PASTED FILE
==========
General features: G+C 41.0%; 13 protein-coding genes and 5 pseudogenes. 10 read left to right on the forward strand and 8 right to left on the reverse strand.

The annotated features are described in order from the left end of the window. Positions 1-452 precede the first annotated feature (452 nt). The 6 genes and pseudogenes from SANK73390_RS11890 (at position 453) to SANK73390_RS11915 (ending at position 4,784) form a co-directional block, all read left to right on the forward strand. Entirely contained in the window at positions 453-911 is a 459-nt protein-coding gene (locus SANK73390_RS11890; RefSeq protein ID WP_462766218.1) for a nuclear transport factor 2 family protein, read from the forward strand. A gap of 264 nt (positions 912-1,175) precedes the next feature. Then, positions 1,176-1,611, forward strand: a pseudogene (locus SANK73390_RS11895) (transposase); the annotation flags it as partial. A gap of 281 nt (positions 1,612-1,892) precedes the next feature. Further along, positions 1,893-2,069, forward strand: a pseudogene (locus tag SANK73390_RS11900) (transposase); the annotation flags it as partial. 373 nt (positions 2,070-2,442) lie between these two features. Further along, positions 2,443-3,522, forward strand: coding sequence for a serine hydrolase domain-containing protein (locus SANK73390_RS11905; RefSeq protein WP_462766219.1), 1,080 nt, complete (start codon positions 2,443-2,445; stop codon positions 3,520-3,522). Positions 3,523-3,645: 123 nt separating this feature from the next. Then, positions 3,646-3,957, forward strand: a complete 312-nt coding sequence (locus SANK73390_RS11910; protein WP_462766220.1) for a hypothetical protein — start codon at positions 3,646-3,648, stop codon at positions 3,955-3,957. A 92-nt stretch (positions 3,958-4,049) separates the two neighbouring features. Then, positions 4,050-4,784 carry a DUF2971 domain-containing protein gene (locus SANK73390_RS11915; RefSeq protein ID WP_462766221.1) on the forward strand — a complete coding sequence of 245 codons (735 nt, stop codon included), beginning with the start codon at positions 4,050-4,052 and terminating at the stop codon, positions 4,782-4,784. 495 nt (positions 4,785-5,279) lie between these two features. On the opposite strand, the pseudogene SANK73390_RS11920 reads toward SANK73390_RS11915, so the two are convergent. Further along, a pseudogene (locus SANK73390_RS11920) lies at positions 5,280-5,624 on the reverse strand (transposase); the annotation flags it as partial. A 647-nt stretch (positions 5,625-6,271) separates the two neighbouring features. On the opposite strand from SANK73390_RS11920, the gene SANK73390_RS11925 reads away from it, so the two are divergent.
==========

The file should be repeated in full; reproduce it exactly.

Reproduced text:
General features: G+C 41.0%; 13 protein-coding genes and 5 pseudogenes. 10 read left to right on the forward strand and 8 right to left on the reverse strand.

The annotated features are described in order from the left end of the window. Positions 1-452 precede the first annotated feature (452 nt). The 6 genes and pseudogenes from SANK73390_RS11890 (at position 453) to SANK73390_RS11915 (ending at position 4,784) form a co-directional block, all read left to right on the forward strand. Entirely contained in the window at positions 453-911 is a 459-nt protein-coding gene (locus SANK73390_RS11890; RefSeq protein ID WP_462766218.1) for a nuclear transport factor 2 family protein, read from the forward strand. A gap of 264 nt (positions 912-1,175) precedes the next feature. Then, positions 1,176-1,611, forward strand: a pseudogene (locus SANK73390_RS11895) (transposase); the annotation flags it as partial. A gap of 281 nt (positions 1,612-1,892) precedes the next feature. Further along, positions 1,893-2,069, forward strand: a pseudogene (locus tag SANK73390_RS11900) (transposase); the annotation flags it as partial. 373 nt (positions 2,070-2,442) lie between these two features. Further along, positions 2,443-3,522, forward strand: coding sequence for a serine hydrolase domain-containing protein (locus SANK73390_RS11905; RefSeq protein WP_462766219.1), 1,080 nt, complete (start codon positions 2,443-2,445; stop codon positions 3,520-3,522). Positions 3,523-3,645: 123 nt separating this feature from the next. Then, positions 3,646-3,957, forward strand: a complete 312-nt coding sequence (locus SANK73390_RS11910; protein WP_462766220.1) for a hypothetical protein — start codon at positions 3,646-3,648, stop codon at positions 3,955-3,957. A 92-nt stretch (positions 3,958-4,049) separates the two neighbouring features. Then, positions 4,050-4,784 carry a DUF2971 domain-containing protein gene (locus SANK73390_RS11915; RefSeq protein ID WP_462766221.1) on the forward strand — a complete coding sequence of 245 codons (735 nt, stop codon included), beginning with the start codon at positions 4,050-4,052 and terminating at the stop codon, positions 4,782-4,784. 495 nt (positions 4,785-5,279) lie between these two features. On the opposite strand, the pseudogene SANK73390_RS11920 reads toward SANK73390_RS11915, so the two are convergent. Further along, a pseudogene (locus SANK73390_RS11920) lies at positions 5,280-5,624 on the reverse strand (transposase); the annotation flags it as partial. A 647-nt stretch (positions 5,625-6,271) separates the two neighbouring features. On the opposite strand from SANK73390_RS11920, the gene SANK73390_RS11925 reads away from it, so the two are divergent.